As EU celebrates ten years of its single currency, Slovakia gets the nod to join eurozone in 2009.
Ten years ago this month, EU leaders took the historic decision to launch the euro. The currency hit the streets in January 1999 and the Economic and Monetary Union (EMU) was born.
Now some 320m Europeans in 15 countries – more than the population of the US – use the same currency and benefit from an integrated EU market.
The euro has also helped us run sound public finances and macroeconomic policies – all of which have created more jobs.
Average government budget deficits in the EU fell to a record low of 0.6% of GDP in 2007 (compared to 4% in the 80s and 90s). Reflecting this trend, the Commission was today able to recommend to the Council to close the surveillance procedures on the Czech Republic, Italy, Portugal and Slovakia for running excessive deficits.
Seeking to build on this success, an EU policy document out today takes stock of what has been achieved in the ten years since the euro's introduction and asks stakeholders how the single currency can deliver further benefits in future.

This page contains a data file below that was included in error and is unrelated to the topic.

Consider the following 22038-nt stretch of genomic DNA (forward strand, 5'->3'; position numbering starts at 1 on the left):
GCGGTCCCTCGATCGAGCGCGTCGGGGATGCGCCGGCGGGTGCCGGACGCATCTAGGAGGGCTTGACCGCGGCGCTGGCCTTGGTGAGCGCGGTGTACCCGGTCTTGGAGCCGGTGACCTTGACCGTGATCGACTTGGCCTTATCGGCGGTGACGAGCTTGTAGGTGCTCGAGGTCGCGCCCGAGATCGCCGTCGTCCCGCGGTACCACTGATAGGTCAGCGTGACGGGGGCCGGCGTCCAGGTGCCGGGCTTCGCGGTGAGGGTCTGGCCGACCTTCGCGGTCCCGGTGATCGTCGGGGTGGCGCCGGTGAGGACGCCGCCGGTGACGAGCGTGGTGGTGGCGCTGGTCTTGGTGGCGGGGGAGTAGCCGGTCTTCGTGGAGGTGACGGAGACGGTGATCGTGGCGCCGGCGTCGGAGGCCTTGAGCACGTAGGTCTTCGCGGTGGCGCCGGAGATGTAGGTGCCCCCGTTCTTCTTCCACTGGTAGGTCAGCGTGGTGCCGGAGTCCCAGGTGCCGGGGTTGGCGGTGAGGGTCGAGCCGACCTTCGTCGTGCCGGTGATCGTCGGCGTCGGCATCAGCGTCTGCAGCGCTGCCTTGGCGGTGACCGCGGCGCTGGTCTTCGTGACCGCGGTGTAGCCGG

A milestone in the process of EU integration, EMU will have to be adapted to meet the challenges of globalisation, scarce natural resources, climate change and the ageing population in the years to come.
Another report out today found that Slovakia meets the requirements for joining the euro - stable prices and exchange rates, low interest rates, government deficits and debt, and compatible national laws. The commission will recommend that EU governments approve Slovakia's membership of the eurozone from 1 January 2009.
The other EU countries assessed (mostly recent members from the East, but also Sweden) were found not to meet the conditions for membership.